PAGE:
In France, in a normal café, you can have expresse (or expresso – note the “x”), café long, café au lait, café crème, café noisette and cappuccino (but not always – I remember a café in a small town in Brittany where we stayed several days where only one person could make it and she wasn’t always there). In more sophisticated cafés, especially in Paris, you might be able to get other types, but they are usually brasseries or cafés catering to tourists.

Baristas, as such, do not exist in France, as they are not considered necessary.

In Paris, a typical expresse is very “serré” which means that it has been tamped to death and is usually very bitter. Outside Paris, it is usually not as strong and therefore not as bitter. It is generally served in a small cup or tasse but not a ½ tasse as it is in Italy. It is considered a must after a meal but is also popular at other times during the day as a pick-me-up.

When I first came to France in 1975, all homes had a drip coffee machine and a coffee grinder but nowadays most people have an espresso machine of some sort and buy pods.

A café long is sometimes called an américain or Americano and served in a bigger cup. It is a weaker version of the expresse and made with a double dose of water.

A café noisette is an expresse to which a teaspoon of foamed milk is added. However, in some bars, they just add a drop of cold milk.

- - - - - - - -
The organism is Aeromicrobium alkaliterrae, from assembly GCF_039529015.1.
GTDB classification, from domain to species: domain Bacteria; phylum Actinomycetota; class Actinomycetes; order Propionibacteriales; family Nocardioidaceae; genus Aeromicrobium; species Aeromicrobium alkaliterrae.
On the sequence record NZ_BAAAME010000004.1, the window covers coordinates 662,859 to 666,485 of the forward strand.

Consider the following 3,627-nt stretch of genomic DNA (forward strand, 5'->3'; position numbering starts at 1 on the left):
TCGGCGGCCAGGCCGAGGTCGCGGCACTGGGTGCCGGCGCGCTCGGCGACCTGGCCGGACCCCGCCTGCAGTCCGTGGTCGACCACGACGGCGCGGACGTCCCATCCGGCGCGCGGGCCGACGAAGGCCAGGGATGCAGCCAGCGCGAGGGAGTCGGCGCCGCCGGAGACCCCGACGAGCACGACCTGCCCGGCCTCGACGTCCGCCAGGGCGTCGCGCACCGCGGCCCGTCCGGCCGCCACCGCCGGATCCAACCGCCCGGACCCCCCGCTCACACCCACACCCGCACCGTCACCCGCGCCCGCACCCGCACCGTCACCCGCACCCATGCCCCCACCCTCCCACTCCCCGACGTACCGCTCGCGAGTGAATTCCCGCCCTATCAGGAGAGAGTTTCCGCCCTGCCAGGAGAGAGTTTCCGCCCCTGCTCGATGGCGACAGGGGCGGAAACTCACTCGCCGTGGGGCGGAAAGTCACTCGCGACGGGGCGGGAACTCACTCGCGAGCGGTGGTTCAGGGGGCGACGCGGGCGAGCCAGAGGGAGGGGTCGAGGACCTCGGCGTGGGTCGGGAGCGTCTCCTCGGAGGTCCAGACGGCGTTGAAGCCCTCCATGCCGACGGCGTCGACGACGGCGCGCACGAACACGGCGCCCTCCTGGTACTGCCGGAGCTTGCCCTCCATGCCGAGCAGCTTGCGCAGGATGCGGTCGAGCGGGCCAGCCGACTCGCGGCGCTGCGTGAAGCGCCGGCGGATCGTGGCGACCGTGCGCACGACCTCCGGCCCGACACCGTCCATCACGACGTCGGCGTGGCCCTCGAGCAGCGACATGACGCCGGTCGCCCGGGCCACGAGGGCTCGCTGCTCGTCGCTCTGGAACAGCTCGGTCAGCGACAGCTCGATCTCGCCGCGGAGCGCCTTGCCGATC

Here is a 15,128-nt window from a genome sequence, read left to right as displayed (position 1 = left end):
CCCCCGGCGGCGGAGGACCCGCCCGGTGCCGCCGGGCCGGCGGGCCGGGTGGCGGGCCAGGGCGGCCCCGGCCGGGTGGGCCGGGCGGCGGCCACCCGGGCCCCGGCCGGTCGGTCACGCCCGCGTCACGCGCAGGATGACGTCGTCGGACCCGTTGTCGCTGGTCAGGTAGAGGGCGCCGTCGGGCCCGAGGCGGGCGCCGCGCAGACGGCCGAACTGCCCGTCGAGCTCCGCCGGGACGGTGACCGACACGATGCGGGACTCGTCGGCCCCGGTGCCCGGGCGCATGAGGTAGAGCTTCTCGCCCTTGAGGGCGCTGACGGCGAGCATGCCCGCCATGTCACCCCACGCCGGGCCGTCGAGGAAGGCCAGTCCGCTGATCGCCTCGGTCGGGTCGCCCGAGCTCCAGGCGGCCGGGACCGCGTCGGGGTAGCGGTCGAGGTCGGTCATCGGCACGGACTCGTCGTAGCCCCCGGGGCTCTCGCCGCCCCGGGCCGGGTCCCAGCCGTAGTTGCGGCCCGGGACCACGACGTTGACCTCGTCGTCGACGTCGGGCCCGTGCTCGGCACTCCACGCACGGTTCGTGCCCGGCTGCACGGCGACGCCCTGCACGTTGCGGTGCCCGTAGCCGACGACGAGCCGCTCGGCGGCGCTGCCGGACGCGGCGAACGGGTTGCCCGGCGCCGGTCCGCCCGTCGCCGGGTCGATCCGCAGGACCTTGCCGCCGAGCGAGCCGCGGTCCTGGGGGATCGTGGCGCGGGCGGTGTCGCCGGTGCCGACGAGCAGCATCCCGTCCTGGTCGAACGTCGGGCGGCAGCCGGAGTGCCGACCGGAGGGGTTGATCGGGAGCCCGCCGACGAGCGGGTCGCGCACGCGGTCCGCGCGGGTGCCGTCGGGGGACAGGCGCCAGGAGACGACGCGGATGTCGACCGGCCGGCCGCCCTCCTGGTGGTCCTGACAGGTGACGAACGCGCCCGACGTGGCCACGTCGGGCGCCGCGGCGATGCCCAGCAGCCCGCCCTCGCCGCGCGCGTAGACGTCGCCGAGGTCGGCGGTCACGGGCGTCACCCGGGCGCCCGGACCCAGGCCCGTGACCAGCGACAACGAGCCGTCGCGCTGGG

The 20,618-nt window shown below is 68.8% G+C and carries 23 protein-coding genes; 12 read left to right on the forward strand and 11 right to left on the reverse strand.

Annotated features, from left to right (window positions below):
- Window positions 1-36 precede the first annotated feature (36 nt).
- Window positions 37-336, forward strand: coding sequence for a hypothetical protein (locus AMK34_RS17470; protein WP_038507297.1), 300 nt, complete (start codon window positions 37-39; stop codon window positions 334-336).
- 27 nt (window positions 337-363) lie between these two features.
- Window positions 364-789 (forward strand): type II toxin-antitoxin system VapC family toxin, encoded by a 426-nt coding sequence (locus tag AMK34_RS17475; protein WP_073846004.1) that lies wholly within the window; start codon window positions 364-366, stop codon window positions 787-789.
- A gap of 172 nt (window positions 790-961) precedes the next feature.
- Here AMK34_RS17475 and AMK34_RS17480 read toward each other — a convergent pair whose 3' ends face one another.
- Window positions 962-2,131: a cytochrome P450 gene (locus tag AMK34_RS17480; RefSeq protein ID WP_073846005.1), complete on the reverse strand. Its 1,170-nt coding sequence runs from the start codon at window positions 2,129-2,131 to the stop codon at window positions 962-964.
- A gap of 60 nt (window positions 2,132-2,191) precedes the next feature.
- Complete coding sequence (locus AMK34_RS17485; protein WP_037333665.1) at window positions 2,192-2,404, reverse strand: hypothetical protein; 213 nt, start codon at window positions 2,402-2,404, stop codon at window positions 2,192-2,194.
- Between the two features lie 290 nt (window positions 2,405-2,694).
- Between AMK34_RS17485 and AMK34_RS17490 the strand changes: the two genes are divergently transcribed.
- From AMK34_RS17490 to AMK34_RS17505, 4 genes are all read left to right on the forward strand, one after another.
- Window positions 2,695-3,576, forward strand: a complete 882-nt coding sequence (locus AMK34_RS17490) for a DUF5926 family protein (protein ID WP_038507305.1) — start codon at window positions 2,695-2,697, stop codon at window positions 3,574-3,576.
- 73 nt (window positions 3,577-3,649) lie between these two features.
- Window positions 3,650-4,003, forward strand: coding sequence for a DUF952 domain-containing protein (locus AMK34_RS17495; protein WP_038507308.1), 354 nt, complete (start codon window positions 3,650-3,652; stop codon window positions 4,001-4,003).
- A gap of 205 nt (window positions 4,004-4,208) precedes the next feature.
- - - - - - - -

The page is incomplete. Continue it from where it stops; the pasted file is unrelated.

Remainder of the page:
A café crème is an Americano to which a spoon of whipped cream has been added. It is often referred to as a grand crème.

A real cappuccino at Kat’s Coffee in Tours

We all know what a cappuccino is – until we get to France! Here it is considered to be an expresso topped with milk froth and sprinkled with cocoa. Now that automatic espresso machines are widespread, that version has definitely become the norm. If you want a creamy foamed milk cappuccino à l’italienne, you first have to check they have a machine with a wand and even then, as you can see in the photo below, there can be surprises. I rarely order cappuccino because I am invariably disappointed, except for a café in the city of Tours called “Kat’s Coffee” which has the real thing. I haven’t found a real cappuccino in Blois yet. If you don’t want it automatically sprinkled with cocoa you have to say so.